What is Design Anyway?

It’s a good question. Many people think design is the science of making something look cool.

While great design almost always looks attractive, this is not the primary goal of design.

Design is the process of identifying a problem and finding the best possible solution to that problem.

A graphic designer works on visual problems. Does the graphic say what the words say? Can it be understood at a glance? Does it make people look in a visually crowded space?

An architect works on the problems of how people move around in spaces that we build. Where do you put your coat when you enter? How does the shape and arrangement of the room make people move around in the the space?

An industrial designer solves the problems of how the human body interacts with physical things to make simple things like chairs and spoons work even better or sometimes just differently than before.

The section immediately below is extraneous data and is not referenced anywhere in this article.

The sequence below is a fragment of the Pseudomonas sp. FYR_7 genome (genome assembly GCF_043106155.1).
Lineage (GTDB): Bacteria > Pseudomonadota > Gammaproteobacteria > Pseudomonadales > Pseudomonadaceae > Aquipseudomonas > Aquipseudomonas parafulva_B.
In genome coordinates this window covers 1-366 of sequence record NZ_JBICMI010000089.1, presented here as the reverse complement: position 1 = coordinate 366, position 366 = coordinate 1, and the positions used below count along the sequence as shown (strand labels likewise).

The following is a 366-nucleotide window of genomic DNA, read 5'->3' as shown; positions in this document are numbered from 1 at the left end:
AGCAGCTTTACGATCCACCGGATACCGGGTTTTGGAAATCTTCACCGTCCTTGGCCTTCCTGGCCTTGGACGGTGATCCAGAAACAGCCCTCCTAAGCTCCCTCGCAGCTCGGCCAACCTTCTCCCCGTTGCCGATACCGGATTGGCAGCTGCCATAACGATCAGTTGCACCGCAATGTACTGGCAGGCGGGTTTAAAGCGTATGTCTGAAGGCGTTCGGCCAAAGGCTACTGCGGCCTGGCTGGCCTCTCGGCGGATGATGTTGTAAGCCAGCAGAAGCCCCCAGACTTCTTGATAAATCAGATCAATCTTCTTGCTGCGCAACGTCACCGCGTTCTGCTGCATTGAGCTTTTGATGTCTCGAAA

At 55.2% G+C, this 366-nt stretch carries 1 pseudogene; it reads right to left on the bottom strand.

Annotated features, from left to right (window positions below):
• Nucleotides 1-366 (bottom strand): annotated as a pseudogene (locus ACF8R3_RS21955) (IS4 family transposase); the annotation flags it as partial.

Often, we miss the mark of design by focusing on how these things look when we should be focusing on how they work.

I find it helpful to ask the big questions in any design process again and again no matter what stage of the process I am in. Questions like, “Why are we doing this,” and “What is it for,” are the main two I am constantly jumping back to. We all get caught up in our own ideas and standing back and looking at our designs from afar and asking the big questions can get us back on the path to truth.

If you are interested in a very deep exploration of the basics of design thinking, read “Design as Art” by Bruno Munari. It is a fantastic book on design and why it is different than art and it is a monumental classic in design thinking.

Have a nice day and happy designing!

Jesse Barney